My dog was attacked yesterday

(23 Posts)
BwanaMakubwa Wed 05-Aug-20 08:56:46

...and I am angry about it.
6pm walking on established pathway in a small copse that borders extremely popular dog walking area of fields and disused railway. There were easily 20 dogs in the vicinity on the fields etc, within 500 yards.

I rounded a bend on the path and saw a couple with a large, muscular bull breed dog. I instantly knew we were in trouble by their reaction. They panicked and started calling their dog back and trying to grab it. My dog was off lead, snuffling in the undergrowth just off the path. He is only a puppy, just 11 months old. He looked up and saw the dog; he is usually a social guy but my dog ran towards me, only 6 feet or so. He's a tallish cavalier so not tiny but 1/4 the size of the other dog and not a nasty bone in his body.

The other dog spotted him and launched at him soundlessly, like my dog chased a squirrel. She caught him between my legs and attacked him, he was squealing and crying. The owner ran over and they grabbed their dog, he managed to pull his off, I picked mine up. The owners were very apologetic and were asking if my dog was ok and said their dog is muzzled which I looked and saw it had like a lead type muzzle (not a full box type one) and thankfully the muzzle must have stopped her biting my dog properly as he was wet around the scruff and shoulders but not torn open or bleeding.

I have never seen a dog silently attack like that before. This dog wasn't reactive; my dog went nowhere near it. It (the owner said "she" so I assume a female) ran at him for the purpose of attack. It wasn't interested in me it went for my dog. And the owners obviously have had this before judging by their panic when they spotted me and the fact that they muzzle their dog for walks.

I have two questions: first, if you know your dog is dog aggressive (not just reactive but downright attacking) why walk it at peak time in a hugely popular dog walk area?
And if you know your dog is aggressive to the extent that you muzzle it, AND it doesn't respond to you when you call it when it is in attack mode, why the fuck would you let the dog be off lead in a public space?

OP’s posts: |
billybagpuss Wed 05-Aug-20 09:00:34

Should be muzzled properly and kept on lead, but judging by their reaction they know this.

Hope you’re little fella is ok.

BwanaMakubwa Wed 05-Aug-20 09:17:28

billy I couldn't own a dog that was aggressive AND strong and muscular like that. They knew it was dangerous. Why didn't they have it on a lead?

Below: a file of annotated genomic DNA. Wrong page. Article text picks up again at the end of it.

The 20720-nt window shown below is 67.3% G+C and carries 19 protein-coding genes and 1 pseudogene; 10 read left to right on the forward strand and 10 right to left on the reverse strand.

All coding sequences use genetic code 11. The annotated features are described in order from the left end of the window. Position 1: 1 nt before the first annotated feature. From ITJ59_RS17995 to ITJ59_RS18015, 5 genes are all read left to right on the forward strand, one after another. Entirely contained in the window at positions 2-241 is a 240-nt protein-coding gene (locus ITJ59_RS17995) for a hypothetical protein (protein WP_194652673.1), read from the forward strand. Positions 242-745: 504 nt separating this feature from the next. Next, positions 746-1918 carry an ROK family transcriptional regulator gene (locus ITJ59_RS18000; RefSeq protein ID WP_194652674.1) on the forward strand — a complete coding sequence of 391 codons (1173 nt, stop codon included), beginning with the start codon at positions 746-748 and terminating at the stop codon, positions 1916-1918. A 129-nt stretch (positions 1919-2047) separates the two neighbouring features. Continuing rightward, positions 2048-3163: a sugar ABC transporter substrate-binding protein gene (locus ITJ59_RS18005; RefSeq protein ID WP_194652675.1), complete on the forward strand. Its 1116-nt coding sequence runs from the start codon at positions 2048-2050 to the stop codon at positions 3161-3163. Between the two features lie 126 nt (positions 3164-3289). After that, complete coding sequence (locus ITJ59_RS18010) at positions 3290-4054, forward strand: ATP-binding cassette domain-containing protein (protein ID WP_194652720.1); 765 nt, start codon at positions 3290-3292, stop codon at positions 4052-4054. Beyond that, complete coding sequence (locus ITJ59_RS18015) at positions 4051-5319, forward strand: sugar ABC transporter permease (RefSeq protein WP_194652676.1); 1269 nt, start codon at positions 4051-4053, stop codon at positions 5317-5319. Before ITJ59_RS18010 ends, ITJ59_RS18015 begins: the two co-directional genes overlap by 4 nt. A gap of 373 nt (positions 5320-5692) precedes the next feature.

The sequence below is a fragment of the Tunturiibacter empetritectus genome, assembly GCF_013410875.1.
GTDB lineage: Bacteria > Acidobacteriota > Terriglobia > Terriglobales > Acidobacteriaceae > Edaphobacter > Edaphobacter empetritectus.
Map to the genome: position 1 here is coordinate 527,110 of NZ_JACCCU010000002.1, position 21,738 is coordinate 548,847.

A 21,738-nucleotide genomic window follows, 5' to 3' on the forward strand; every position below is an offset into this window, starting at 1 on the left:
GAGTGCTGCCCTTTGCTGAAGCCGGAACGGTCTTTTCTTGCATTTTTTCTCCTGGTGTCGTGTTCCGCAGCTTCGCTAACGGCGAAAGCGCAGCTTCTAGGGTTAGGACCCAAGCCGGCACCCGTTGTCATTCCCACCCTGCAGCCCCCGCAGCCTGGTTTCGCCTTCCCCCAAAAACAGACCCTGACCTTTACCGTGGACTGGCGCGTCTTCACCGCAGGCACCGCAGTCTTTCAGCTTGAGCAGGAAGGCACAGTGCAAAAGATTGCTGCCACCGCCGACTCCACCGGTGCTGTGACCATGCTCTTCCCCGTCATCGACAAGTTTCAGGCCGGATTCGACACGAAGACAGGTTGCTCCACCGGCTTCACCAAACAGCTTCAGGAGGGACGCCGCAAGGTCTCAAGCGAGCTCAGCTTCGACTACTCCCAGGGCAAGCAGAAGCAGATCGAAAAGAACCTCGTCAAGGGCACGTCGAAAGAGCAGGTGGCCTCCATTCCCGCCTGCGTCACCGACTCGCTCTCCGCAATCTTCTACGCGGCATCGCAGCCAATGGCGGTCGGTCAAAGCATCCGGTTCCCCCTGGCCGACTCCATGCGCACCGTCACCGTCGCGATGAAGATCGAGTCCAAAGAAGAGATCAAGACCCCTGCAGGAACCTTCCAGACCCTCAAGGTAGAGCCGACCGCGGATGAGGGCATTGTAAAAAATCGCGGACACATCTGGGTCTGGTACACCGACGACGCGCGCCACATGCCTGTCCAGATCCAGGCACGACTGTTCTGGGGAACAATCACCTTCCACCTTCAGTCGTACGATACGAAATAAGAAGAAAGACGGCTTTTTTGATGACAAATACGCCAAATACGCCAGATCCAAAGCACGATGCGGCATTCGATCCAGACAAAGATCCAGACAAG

What do you do if your dog is like that? It was terrifying. My Fitbit thought I was doing a cardio workout!

OP’s posts: |
Yokohamajojo Wed 05-Aug-20 09:19:30

very strange behaviour! hope your dog is ok, did you need to see a vet? We had similar when mine was about 7 months old, no visible injuries but he screamed and since then has hated that particular breed unfortunately

lifeisbetterinpajamas Wed 05-Aug-20 10:06:15

Im so sorry this has happened to you and I hope your pup recovers from the ordeal. Similar happened to me when my boy was 7 months old, 2 dogs off lead with 'NO DOGS' harnesses on came running for my pup (who was on a lead). He suffered 8 bite wounds and one of the dogs was trying to rip his ear off. His screaming is a sound I will never forget. It really ruined owning a dog for me for a good while, and even now (nearly 2 years on) I shit myself when the same type of dog comes close.

Imissmoominmama Wed 05-Aug-20 10:12:07

Their dog should be properly muzzled and on a lead in a place where there are likely to be other dogs.

We have a dog who could attack other dogs- she is always on an extendable lead, and is walked at 5am (we have a large garden where she plays all day).

If we have to walk her later, she has a full muzzle. Her problem started when she was attacked at 9 months old- she was absolutely fine until then.

heatseeker14 Wed 05-Aug-20 10:18:36

Sounds awful @BwanaMakubwa, they should have had their dog on lead and fully muzzled. I hope you and your dog are okay.
I have had several incidents where other dogs have gone for mine for no reason and have been left feeling shaky. Only the other day a large dog came stalking over to mine and starting snarling, growling and lunged at him. I tried to put my body in the way to block but the dog kept coming. I ended up shouting several times at it to stop until the owner came and put it on a lead. The owner asked if my dog liked other dogs! I was so mad. My dog loves other dogs. Eventually he admitted it must be his dog that had a problem then joked that I’d need a brandy when I got home instead of a cup of tea. 😒Some people are just utterly clueless.

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fivedogstofeed Wed 05-Aug-20 10:28:01

They've probably been told by some 'expert' that they should take their dog out to socialise. It's infuriating, dangerous and not enjoyable for their dog either.
As for those people who own a dog they're capable of holding....angry

sunglasses123 Wed 05-Aug-20 10:37:45

I have had a cavalier before. The soppiest dog ever and they are known to be hopeless guard dogs!

I have also had a rottie. She wasnt good with other dogs. She kept herself to herself. We never gave up on her but it meant walks in very quiet places and at stupid oclock where you could see way in the distance if anyone was around. Shouting out to anyone we saw that she wasnt good with other dogs etc. Lead saying no dogs as well although occasionally I would get someone who would try and test this out!

So, yes, if you have a dog that isnt good with other dogs then you need to go somewhere really really quiet. We now have a lab and I cried when I saw him playing with other dogs and then just coming straight back to me when I called.

User43210 Wed 05-Aug-20 11:44:47

Are you both ok? That's horrific!

My heart was pounding until I got to the bit with the muzzle, I let out a sigh of relief!! Could have been so much worse.